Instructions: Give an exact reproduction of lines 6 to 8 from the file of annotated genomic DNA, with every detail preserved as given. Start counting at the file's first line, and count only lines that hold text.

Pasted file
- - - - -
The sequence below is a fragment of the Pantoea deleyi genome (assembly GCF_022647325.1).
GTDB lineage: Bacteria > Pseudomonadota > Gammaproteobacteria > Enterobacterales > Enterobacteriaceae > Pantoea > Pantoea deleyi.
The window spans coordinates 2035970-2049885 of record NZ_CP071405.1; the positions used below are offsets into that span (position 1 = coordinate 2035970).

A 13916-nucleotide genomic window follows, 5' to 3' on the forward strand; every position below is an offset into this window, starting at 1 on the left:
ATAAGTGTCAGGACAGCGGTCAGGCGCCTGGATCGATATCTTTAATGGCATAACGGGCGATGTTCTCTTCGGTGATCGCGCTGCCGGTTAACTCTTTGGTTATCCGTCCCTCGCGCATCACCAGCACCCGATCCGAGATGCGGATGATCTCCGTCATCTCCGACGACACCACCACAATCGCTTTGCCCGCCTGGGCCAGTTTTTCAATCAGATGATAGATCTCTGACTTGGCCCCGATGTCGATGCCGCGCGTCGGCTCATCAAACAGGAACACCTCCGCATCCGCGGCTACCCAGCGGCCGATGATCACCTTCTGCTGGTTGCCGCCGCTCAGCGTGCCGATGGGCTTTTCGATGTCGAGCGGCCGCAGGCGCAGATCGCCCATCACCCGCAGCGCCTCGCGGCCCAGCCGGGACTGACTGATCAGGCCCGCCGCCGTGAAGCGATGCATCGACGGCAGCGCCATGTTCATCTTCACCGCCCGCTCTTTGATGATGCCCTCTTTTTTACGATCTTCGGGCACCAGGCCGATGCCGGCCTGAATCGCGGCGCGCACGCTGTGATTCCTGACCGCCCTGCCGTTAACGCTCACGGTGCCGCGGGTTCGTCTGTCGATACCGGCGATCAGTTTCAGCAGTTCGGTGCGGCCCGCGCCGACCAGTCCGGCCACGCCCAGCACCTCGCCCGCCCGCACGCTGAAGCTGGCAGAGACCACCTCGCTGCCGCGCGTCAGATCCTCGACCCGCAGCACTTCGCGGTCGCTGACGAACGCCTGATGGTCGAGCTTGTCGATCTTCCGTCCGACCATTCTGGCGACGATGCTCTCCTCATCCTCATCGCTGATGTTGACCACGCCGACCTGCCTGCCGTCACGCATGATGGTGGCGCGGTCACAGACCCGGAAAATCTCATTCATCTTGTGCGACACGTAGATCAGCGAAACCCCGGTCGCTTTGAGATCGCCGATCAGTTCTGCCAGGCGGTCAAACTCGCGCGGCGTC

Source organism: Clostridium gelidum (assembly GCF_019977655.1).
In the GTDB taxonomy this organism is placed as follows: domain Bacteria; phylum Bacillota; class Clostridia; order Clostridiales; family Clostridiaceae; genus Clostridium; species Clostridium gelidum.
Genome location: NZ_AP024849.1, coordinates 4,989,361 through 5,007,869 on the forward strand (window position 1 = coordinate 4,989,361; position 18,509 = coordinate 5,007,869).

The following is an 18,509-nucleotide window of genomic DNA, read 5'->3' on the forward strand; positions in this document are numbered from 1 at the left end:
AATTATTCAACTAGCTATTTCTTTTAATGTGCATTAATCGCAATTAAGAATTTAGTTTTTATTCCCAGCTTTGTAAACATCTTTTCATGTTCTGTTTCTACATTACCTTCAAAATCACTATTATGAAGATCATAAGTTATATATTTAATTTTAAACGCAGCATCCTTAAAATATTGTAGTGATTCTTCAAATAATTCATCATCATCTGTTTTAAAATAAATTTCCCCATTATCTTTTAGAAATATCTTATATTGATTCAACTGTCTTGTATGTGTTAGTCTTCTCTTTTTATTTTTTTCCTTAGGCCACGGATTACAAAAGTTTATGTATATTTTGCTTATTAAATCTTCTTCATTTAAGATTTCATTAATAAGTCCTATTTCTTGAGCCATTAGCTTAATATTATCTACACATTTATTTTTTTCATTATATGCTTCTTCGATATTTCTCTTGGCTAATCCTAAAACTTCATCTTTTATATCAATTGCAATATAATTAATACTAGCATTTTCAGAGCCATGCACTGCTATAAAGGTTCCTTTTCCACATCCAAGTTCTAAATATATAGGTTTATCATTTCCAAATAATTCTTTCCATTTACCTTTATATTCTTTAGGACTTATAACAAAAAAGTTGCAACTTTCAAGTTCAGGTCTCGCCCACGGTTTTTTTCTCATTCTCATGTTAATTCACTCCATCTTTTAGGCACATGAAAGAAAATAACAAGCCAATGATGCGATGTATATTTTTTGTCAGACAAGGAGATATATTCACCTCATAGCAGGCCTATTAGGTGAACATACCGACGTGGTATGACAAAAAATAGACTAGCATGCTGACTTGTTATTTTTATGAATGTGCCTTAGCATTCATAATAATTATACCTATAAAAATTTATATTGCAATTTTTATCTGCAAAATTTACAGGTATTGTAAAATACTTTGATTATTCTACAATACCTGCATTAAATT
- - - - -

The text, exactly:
Source organism: Clostridium gelidum (assembly GCF_019977655.1).
In the GTDB taxonomy this organism is placed as follows: domain Bacteria; phylum Bacillota; class Clostridia; order Clostridiales; family Clostridiaceae; genus Clostridium; species Clostridium gelidum.
Genome location: NZ_AP024849.1, coordinates 4,989,361 through 5,007,869 on the forward strand (window position 1 = coordinate 4,989,361; position 18,509 = coordinate 5,007,869).